Vaccinations for Patients with Rheumatic Diseases - RA, AS, PSA, SLE.
by Drs. David Borenstein M.D. & C.H. Weaver M.D. Executive Editors 3/2020
Rheumatic disease patients including those with rheumatoid arthritis and ankylosing spondylitis are at risk for infections compared to a normal population of people. In addition to their underlying disease, some of the therapies used for these conditions [disease-modifying drugs (DMARDs) and biologics] may also increase the risk of infection.
Vaccinations are a well-established means of decreasing the risk of certain infections. However, the characteristics of the vaccine (live versus dead) and the medicines a patient is taking can have an effect on whether the vaccine will be effective. Modification of the immune response by DMARDs and biologics can minimize the booster effect of the vaccine. The timing of administration is also important in getting the maximum benefit.
The 2019 novel coronavirus (2019-nCoV) is a new virus that causes respiratory illness in people and can spread from person-to-person. This virus was first identified during an investigation into an outbreak in Wuhan, China and has quickly spread throughout China and to 31 other countries including the United States. Individuals with weakened immune systems such as patients on immunosuppressive medications for the treatment of Rheumatoid Arthritis, Psoriatic Arthritis or Ankylosing Spondylitis might be at higher risk for infection and complications associated with the virus that causes COVID illness. There is currently no vaccine but one is in development.
Vaccine Progress: There are ~ 70 vaccines in various stages of development, most in pre-clinical trials (animal studies to assess immune response), and there are three vaccines currently in clinical human trials, with initial results expected late Summer or early Fall:
- Moderna (Cambridge, MA): This was the first vaccine to be studied in humans with the first person receiving it in Seattle in March.
- Inovio Pharmaceuticals (San Diego CA): One trial is underway at the University of Pennsylvania and a second trial of their vaccine is about to begin in South Korea.
- CanSino Biological (Wuhan, China): Phase 1 completed in March, Phase 2 starting in April to look for adverse response and for antibody responses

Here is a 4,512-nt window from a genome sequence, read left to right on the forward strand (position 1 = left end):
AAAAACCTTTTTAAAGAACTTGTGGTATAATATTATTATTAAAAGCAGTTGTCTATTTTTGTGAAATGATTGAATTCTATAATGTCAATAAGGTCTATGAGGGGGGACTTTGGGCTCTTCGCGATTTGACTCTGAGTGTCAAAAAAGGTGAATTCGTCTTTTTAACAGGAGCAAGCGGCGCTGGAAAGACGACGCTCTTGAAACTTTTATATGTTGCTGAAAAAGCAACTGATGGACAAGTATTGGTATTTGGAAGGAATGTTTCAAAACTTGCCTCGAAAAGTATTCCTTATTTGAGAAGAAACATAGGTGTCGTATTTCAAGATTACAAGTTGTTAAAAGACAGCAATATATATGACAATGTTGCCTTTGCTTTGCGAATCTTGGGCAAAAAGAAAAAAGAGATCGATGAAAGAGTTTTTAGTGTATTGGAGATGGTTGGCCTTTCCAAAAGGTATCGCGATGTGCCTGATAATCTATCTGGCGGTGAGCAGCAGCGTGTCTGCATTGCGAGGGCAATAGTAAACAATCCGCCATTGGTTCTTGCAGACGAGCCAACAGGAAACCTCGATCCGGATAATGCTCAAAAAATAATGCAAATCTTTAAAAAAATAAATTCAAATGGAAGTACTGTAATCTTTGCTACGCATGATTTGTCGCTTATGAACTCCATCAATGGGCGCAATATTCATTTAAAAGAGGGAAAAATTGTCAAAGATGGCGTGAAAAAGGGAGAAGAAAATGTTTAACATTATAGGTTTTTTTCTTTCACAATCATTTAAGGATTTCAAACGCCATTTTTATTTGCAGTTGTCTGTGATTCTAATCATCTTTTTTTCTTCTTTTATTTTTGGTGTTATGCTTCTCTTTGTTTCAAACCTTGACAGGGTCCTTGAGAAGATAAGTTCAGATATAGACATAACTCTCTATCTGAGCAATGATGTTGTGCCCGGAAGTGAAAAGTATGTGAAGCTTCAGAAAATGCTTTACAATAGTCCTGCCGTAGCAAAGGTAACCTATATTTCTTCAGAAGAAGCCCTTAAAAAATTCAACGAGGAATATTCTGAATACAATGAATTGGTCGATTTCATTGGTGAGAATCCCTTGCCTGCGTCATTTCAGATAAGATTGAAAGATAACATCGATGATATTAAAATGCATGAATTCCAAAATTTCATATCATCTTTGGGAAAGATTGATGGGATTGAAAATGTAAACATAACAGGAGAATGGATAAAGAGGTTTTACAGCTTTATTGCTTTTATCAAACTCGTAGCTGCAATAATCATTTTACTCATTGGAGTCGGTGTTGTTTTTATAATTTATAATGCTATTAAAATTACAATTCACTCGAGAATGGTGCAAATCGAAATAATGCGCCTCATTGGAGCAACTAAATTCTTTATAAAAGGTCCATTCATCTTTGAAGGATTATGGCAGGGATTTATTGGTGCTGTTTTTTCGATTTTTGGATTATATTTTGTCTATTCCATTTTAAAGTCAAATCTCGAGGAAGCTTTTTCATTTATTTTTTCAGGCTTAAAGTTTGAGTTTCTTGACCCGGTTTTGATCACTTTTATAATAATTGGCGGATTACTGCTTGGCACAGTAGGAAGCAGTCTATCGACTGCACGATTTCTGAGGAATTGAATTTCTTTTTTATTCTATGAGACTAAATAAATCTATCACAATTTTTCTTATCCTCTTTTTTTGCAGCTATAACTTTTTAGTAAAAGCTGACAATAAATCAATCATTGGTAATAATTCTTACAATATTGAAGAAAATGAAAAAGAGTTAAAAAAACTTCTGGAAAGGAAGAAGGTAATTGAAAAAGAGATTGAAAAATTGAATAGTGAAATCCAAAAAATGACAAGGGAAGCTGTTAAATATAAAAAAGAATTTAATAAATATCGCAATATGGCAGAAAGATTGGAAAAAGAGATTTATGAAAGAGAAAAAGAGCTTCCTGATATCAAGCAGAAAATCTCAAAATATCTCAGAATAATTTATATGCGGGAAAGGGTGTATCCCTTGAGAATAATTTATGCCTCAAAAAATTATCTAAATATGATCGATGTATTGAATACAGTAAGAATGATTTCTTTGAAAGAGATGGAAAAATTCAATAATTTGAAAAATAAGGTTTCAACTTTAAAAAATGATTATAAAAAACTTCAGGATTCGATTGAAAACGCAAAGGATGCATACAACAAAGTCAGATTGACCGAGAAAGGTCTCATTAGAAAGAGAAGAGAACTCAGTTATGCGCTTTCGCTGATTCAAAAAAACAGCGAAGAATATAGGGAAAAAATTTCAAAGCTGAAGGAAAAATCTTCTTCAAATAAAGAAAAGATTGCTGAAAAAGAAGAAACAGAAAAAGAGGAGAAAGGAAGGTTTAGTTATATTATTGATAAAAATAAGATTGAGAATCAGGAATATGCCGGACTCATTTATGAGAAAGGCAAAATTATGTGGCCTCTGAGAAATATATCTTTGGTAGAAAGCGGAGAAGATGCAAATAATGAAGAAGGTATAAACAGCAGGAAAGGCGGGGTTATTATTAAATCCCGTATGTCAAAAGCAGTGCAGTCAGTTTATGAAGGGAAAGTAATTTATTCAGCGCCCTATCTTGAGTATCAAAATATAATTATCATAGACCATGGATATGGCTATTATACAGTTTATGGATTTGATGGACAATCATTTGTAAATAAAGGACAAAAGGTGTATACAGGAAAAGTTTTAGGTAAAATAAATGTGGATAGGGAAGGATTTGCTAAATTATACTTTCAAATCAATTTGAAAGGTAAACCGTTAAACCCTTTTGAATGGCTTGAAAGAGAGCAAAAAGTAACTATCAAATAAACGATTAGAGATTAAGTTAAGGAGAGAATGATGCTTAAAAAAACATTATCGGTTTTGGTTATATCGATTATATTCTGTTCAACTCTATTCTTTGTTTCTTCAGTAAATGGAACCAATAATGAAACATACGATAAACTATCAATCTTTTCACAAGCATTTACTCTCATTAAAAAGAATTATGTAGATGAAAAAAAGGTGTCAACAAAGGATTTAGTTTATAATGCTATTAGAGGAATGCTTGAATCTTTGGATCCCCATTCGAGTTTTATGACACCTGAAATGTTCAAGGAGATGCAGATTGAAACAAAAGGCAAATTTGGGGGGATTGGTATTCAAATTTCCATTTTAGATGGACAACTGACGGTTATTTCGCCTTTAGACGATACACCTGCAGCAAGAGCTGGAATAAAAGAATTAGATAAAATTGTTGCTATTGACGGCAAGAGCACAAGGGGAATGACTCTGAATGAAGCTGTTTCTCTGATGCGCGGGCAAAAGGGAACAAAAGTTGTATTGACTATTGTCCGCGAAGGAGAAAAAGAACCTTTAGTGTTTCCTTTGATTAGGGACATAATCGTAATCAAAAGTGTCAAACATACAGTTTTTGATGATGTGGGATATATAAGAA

Influenza is a seasonal viral infection that commonly occurs during the winter months beginning in November.
Influenza is an inactivated virus vaccine that is appropriate for all rheumatology patients to receive annually. The high dose flu vaccine does offer greater protective amounts of anti-influenza antibodies than standard dose. The guess every year is the type of influenza virus that is included in the vaccine. Different strains are included each year. Some years work better than others. For example, in 2020, the influenza vaccine was 50% effective.
Methotrexate is a DMARD that is used to treat rheumatoid arthritis and spondyloarthritis. This drug can blunt the response to vaccines. That is the case with influenza vaccine. It is recommended that methotrexate be stopped for 2 weeks after the vaccine is administered in order to receive optimal benefit.
Pneumococcal bacteria can cause pneumonia and other infections. Optimal vaccination against pneumococcal disease consists of the Pneumovax and Prevnar vaccine. Vaccination is appropriate for all individuals with chronic diseases and adults over 65 years of age.
The Prevnair vaccine is helpful for preventing pneumococcal community-acquired pneumonia Prevnair is usually given first followed by Pneumovax 1 year later. Similar to the influenza vaccine, methotrexate needs to be stopped for 2 weeks after the inoculation. Anti-tumor necrosis factor biologic medications do not need to be discontinued. Other biologics like rituximab and Janus Kinase inhibitors need to be stopped.
Chickenpox is a viral infection that was common in children before a vaccine was developed to prevent the illness. Individuals who were exposed to chickenpox are at risk of a reemergence of the virus. This reemergence is called herpes zoster or “shingles.” Shingles causes a painful rash that usually develops in a single stripe on one side of the body or face. The condition can affect anyone who’s had chickenpox but is most common in older people or those with a weakened immune system. People with immune-mediated conditions such as RA are also at increased risk of shingles.
The U.S. Food and Drug Administration (FDA) has approved two vaccines to prevent shingles: Zostavax and Shingrix. Zostavax is a live vaccine. This means it contains a weakened form of the virus. Shingrix vaccine is a recombinant vaccine. This means vaccine manufacturers created it by altering and purifying DNA that codes for an antigen to produce an immune response to fight the virus. The Shingrix vaccine as the preferred option whenever possible. Shingrix is more effective and likely longer lasting than the Zostavax vaccine in preventing shingles. effective in preventing postherpetic neuralgia. Patients should discuss the role of the “shingles” vaccine with their physician.